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The following references are cited in CLOSER’s ‘A guide to the cognitive measures in five British birth cohort studies’.

  1. Shettleworth, S.J., Cognition, evolution, and behavior. 2010: Oxford University Press.
  2. Hatch, S.L., et al., The continuing benefits of education: adult education and midlife cognitive ability in the British 1946 birth cohort. The Journals of Gerontology Series B: Psychological Sciences and Social Sciences, 2007. 62(6): p. S404-S414.
  3. Schoon, I. and E. Polek, Teenage career aspirations and adult career attainment: The role of gender, social background and general cognitive ability. International Journal of Behavioral Development, 2011. 35(3): p. 210-217.
  4. Richards, M., A. Stephen, and G. Mishra, Health returns to cognitive capital in the British 1946 birth cohort. Longitudinal and Life Course Studies, 2010. 1(3): p. 281-296.
  5. Henderson, M., et al., The association between childhood cognitive ability and adult long-term sickness absence in three British birth cohorts: a cohort study. BMJ open, 2012. 2(2): p. e000777.
  6. Blanden, J., P. Gregg, and L. Macmillan, Accounting for intergenerational income persistence: noncognitive skills, ability and education. The Economic Journal, 2007. 117(519): p. C43-C60.
  7. Richards, M., et al., Long-term affective disorder in people with mild learning disability. The British Journal of Psychiatry, 2001. 179(6): p. 523-527.
  8. Gale, C.R., et al., Cognitive function in childhood and lifetime cognitive change in relation to mental wellbeing in four cohorts of older people. PLoS One, 2012. 7(9): p. e44860.
  9. Flouri, E., E. Midouhas, and H. Joshi, Family poverty and trajectories of children’s emotional and behavioural problems: the moderating roles of self-regulation and verbal cognitive ability. Journal of abnormal child psychology, 2014. 42(6): p. 1043-1056.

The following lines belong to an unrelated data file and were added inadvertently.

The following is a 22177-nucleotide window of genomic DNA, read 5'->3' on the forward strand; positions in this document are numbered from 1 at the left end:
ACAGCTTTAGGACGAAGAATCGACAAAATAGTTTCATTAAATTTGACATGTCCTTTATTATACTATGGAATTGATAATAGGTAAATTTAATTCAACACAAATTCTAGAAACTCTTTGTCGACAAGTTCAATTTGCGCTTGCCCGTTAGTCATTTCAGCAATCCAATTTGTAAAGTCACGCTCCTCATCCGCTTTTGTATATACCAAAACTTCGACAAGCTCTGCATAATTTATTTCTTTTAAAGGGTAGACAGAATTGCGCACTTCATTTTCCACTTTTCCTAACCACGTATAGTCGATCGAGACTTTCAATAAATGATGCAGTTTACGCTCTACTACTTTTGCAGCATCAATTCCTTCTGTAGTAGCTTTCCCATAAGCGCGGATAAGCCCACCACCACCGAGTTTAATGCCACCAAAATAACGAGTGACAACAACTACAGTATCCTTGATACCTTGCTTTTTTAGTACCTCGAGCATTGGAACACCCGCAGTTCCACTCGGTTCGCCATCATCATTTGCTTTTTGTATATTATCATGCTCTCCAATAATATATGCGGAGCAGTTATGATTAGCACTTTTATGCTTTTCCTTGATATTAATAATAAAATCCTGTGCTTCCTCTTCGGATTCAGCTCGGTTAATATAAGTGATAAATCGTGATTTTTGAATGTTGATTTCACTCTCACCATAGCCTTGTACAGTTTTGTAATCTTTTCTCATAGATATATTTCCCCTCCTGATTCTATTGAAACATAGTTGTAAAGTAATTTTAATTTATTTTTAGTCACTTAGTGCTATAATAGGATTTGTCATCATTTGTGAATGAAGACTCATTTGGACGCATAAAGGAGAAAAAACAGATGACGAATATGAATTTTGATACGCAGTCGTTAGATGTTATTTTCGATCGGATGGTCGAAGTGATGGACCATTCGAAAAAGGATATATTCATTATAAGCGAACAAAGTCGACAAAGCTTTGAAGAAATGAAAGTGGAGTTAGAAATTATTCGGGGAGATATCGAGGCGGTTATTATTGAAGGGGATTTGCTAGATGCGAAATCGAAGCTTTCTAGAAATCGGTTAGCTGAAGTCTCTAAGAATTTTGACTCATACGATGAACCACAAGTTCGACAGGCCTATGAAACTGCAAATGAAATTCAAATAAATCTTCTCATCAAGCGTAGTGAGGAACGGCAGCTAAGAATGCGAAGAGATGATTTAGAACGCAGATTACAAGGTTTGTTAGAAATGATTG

10. Hodson, G. and M.A. Busseri, Bright minds and dark attitudes: Lower cognitive ability predicts greater prejudice through right-wing ideology and low intergroup contact. Psychological science, 2012. 23(2): p. 187-195.
  11. Denny, K. and O. Doyle, Political interest, cognitive ability and personality: Determinants of voter turnout in Britain. British Journal of Political Science, 2008. 38(2): p. 291-310.
  12. McCabe, D.P., et al., The relationship between working memory capacity and executive functioning: evidence for a common executive attention construct. Neuropsychology, 2010. 24(2): p. 222.
  13. Brown, M. and B. Dodgeon, NCDS cognitive assessments at age 50: initial results. 2010.
  14. Villa, J., et al., Associations of suicidality with cognitive ability and cognitive insight in outpatients with Schizophrenia. Schizophrenia research, 2018. 192: p. 340-344.
  15. Ardila, A., et al., The influence of the parents’ educational level on the development of executive functions. Developmental neuropsychology, 2005. 28(1): p. 539-560.
  16. Mathuranath, P., et al., A brief cognitive test battery to differentiate Alzheimer’s disease and frontotemporal dementia. Neurology, 2000. 55(11): p. 1613-1620.
  17. Dickens, W.T., Cognitive Ability, in The New Palgrave Dictionary of Economics, S.N. Durlauf and L.E. Blume, Editors. 2008, Palgrave Macmillan: London.
  18. Levy, P. and H. Goldstein, Tests in Education: a book of critical reviews. 2014: Academic Press.
  19. Wechsler, D., WISC-III: Wechsler intelligence scale for children: Manual. 1991: Psychological Corporation.
  20. Elliott, C.D., The factorial structure and specificity of the British Ability Scales. British Journal of Psychology, 1986. 77(2): p. 175-185.
  21. Tymms*, P., Are standards rising in English primary schools? British educational research journal, 2004. 30(4): p. 477-494.
  22. Ward, J. and T. Fitzpatrick, The new British intelligence scale: Construction of logic items. Research in Education, 1970. 4(1): p. 1-23.
  23. Pigeon, D., Tests used in the 1954 and 1957 surveys, in The home and the school, J. Douglas, Editor. 1964, Macgibbon and Kee: London.
  24. Jewsbury, P.A., S.C. Bowden, and K. Duff, The Cattell–Horn–Carroll model of cognition for clinical assessment. Journal of Psychoeducational Assessment, 2017. 35(6): p. 547-567.
  25. Schneider, W.J. and K.S. McGrew, The Cattell-Horn-Carroll Theory of Cognitive Abilities in Contemporary Intellectual Assessment: Theories, Tests, and Issues, D.P. Flanagan and E.M. McDonough, Editors. 2018, The Guildford Press: New York
  26. Keith, T.Z. and M.R. Reynolds, Cattell–Horn–Carroll abilities and cognitive tests: What we’ve learned from 20 years of research. Psychology in the Schools, 2010. 47(7): p. 635-650.
  27. Schneider, J. and K. McGrew, The Cattell-Horn-Carroll (CHC) Model of Intelligence v2. 2: A visual tour and summary. Institute for Applied Psychometrics (IAP), 2012. 1: p. 03-13.
  28. Roberts, B.W., et al., The power of personality: The comparative validity of personality traits, socioeconomic status, and cognitive ability for predicting important life outcomes. Perspectives on Psychological science, 2007. 2(4): p. 313-345.
  29. Richards, M., et al., Lifetime cognitive function and timing of the natural menopause. Neurology, 1999. 53(2): p. 308-308.